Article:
Storm Events Database
|-- Length||0.01 Miles|
|-- Width||10 Yards|
|Begin Date||05/27/2013 17:45:00 CST-6|
|End Date||05/27/2013 17:46:00 CST-6|
|Deaths Direct/Indirect||0/0 (fatality details below, when available...)|
|Episode Narrative||This event occurred on a Monday, which was also Memorial Day. The first and most intense thunderstorm of the day developed over northern Phillips county just after 4:30 pm CDT. This was the southern storm in a line segment of supercell storms, which exhibited multicell characteristics. This line extended northeast across the border into southern Nebraska. During the following four hours, this storm tracked east across Phillips, Smith and Jewell counties. Numerous storm chasers followed this storm. The initial storm report came from the rear flank of the storm, over Phillips county. It was here that the RFD produced winds estimated around 60 mph. As the storm moved east, two weak, brief tornadoes were spotted just northwest and northeast of Smith Center. A rain-wrapped EF-3 tornado, described as a wedge, then followed, tracking just north of Lebanon and Esbon. The tornado track was roughly 6 miles long and at its widest point, was nearly one mile wide. Even though this tornado was over rural areas, it still managed to produce damage. The worst damage was to a home that lost its roof and part of its second story.
On radar, the hook echo was short and stubby. Because of this, there was substantial rain within the mesocyclone, which made it difficult to see the tornado except in its immediate vicinity. The Tornado Intercept Vehicle endured a direct hit from the tornado, with video confirmation. As this storm continued into Jewell County, no more reports of wind damage or tornadoes were received. However, the hail dramatically increased with multiple reports of hail to the size of tennis balls. The largest hail was yet to occur. Near Montrose, hail a little large than grapefruit size was reported (5 and 1/4 inches). After 7:00 pm CDT, other multicell storms developed, mainly affecting Mitchell county. These storms only produced a single report of 1 inch hail northwest of Beloit.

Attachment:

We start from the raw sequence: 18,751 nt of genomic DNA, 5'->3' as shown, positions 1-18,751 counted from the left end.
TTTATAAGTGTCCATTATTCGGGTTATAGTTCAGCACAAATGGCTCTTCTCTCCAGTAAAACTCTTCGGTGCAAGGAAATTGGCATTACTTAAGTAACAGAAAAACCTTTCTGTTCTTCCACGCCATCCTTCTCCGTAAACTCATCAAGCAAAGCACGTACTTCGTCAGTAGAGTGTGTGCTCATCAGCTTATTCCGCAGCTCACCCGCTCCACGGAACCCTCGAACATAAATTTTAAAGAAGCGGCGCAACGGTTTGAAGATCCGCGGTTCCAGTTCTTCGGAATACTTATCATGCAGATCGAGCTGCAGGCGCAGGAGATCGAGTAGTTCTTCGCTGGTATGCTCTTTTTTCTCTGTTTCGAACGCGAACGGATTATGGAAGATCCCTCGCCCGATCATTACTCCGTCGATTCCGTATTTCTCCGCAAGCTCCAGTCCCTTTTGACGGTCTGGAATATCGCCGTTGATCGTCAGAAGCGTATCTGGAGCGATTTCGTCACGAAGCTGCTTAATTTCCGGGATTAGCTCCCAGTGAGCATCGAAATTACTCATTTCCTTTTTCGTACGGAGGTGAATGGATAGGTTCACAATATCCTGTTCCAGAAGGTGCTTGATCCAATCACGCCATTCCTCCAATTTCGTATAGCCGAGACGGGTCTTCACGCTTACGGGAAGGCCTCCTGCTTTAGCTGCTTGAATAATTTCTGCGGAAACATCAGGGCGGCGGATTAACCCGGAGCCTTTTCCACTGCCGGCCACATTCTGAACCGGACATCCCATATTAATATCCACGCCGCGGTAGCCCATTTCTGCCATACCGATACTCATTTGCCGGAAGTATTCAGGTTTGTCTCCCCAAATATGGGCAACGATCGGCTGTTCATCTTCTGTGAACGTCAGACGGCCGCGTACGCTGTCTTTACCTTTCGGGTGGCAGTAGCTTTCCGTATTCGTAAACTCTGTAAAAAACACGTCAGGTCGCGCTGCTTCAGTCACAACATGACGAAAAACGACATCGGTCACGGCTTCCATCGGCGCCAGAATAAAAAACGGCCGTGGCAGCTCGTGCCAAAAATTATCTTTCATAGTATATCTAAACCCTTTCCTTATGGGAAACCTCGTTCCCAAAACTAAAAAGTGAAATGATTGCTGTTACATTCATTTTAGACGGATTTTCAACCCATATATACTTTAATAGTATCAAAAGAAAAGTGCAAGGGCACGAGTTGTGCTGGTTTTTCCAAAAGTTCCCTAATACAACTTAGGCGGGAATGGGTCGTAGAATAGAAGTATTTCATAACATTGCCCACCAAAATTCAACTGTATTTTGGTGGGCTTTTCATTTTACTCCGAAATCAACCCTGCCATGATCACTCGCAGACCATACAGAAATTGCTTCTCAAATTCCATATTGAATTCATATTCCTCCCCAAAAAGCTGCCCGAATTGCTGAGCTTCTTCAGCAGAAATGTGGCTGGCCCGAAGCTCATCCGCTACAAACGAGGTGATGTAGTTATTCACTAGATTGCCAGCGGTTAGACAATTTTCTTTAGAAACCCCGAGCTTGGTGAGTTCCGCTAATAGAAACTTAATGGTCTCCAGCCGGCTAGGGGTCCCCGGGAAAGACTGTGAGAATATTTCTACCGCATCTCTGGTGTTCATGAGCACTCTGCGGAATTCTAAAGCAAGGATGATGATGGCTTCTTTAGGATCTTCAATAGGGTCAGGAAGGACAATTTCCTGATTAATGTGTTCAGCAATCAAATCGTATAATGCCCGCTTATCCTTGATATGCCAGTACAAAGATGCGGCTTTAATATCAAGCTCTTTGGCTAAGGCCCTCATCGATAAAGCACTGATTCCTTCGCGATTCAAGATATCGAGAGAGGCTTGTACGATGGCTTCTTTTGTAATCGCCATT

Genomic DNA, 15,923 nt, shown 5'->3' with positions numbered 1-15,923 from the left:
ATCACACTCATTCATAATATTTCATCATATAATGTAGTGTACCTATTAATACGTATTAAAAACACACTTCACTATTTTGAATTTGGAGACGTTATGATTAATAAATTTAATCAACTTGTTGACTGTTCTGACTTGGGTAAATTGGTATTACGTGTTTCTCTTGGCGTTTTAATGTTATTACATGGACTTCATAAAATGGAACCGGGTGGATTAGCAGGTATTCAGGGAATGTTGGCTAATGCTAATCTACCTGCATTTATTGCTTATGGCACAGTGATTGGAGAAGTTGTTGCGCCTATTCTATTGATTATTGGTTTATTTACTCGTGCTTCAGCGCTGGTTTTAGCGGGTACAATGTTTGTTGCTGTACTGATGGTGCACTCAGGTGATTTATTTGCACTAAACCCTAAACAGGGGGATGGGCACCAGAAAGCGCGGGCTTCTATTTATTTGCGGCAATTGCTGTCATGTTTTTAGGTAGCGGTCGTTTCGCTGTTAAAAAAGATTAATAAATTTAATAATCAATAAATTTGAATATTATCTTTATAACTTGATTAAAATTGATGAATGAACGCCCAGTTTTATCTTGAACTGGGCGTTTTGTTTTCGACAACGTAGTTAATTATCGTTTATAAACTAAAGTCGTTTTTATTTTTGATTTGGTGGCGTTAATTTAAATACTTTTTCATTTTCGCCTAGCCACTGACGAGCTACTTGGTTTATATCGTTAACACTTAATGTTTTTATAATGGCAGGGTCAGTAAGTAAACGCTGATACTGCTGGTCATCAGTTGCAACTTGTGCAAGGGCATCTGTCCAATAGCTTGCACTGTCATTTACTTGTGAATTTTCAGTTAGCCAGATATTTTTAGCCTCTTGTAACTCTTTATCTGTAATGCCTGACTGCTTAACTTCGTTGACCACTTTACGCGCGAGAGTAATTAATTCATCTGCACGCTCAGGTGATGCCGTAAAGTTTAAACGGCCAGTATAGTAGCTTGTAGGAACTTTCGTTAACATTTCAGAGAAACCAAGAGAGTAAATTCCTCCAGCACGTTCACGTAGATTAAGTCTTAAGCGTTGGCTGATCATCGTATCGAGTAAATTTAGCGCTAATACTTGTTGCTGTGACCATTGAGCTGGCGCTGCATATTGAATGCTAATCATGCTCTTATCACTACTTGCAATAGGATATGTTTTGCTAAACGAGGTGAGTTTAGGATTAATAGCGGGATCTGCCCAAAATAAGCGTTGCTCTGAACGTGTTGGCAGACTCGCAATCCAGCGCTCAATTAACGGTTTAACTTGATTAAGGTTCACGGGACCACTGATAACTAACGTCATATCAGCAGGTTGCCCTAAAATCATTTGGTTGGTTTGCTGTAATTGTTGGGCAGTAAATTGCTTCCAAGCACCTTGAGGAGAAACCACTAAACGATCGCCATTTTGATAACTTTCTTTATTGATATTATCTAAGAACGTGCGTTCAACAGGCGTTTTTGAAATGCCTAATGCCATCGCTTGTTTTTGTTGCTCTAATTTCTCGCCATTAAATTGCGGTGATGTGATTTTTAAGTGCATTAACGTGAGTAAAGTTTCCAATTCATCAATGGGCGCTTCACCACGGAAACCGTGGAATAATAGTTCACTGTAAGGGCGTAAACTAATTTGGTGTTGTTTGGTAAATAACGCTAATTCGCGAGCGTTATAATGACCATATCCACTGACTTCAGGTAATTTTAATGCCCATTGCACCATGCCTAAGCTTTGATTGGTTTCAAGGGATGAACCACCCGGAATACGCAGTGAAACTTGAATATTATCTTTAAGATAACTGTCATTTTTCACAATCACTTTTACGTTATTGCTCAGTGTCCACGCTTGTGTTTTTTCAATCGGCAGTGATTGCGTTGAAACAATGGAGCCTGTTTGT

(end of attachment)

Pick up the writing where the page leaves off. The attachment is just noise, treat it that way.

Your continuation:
With the 8 am CDT Severe Weather Outlook, the Storm Prediction Center upgraded North Central Kansas to a moderate risk for severe thunderstorms. A weak short-wave trough was approaching the region, embedded within a broad upper-level trough, over the western United States. A quasi-stationary front, oriented in an east-west fashion, extended across Nebraska. During the early morning hours, a mesoscale convective system tracked through eastern Nebraska southeastward into Missouri. This MCS laid down an outflow boundary that extended across northern Kansas, to a lee-side low. It was to the north of this outflow boundary that storms initiated. At the time of initial thunderstorm development, temperatures were in the lower to middle 80s to near 90, with dewpoints in the middle 60s. This resulted in an extremely unstable atmosphere, with MLCAPE between 3000 and 4000 J/kg. Deep layer shear was 40 to 50 knots, which was more that strong enough for supercell storm structures.
|Event Narrative||This tornado briefly touched down north of Bellaire. The maximum wind speed was estimated to be near 75 MPH, but this tornado caused no damage.|
All events for this episode:
|KENSINGTON||SMITH CO.||KS||05/27/2013||17:04||CST-6||Thunderstorm Wind||52 kts. EG||0||0||0.00K||0.00K|
|SMITH CENTER||SMITH CO.||KS||05/27/2013||17:32||CST-6||Tornado||EF0||0||0||0.00K||0.00K|
|SMITH CENTER||SMITH CO.||KS||05/27/2013||17:46||CST-6||Hail||1.00 in.||0||0||0.00K||0.00K|
|BELOIT||MITCHELL CO.||KS||05/27/2013||18:32||CST-6||Hail||1.00 in.||0||0||0.00K||0.00K|
|ESBON||JEWELL CO.||KS||05/27/2013||18:48||CST-6||Hail||1.00 in.||0||0||0.00K||0.00K|
|BURR OAK||JEWELL CO.||KS||05/27/2013||19:02||CST-6||Hail||2.00 in.||0||0||150.00K||1.000M|
|MANKATO||JEWELL CO.||KS||05/27/2013||19:10||CST-6||Hail||2.50 in.||0||0||150.00K||2.000M|
|MONTROSE||JEWELL CO.||KS||05/27/2013||19:35||CST-6||Hail||5.25 in.||0||0||250.00K||1.000M|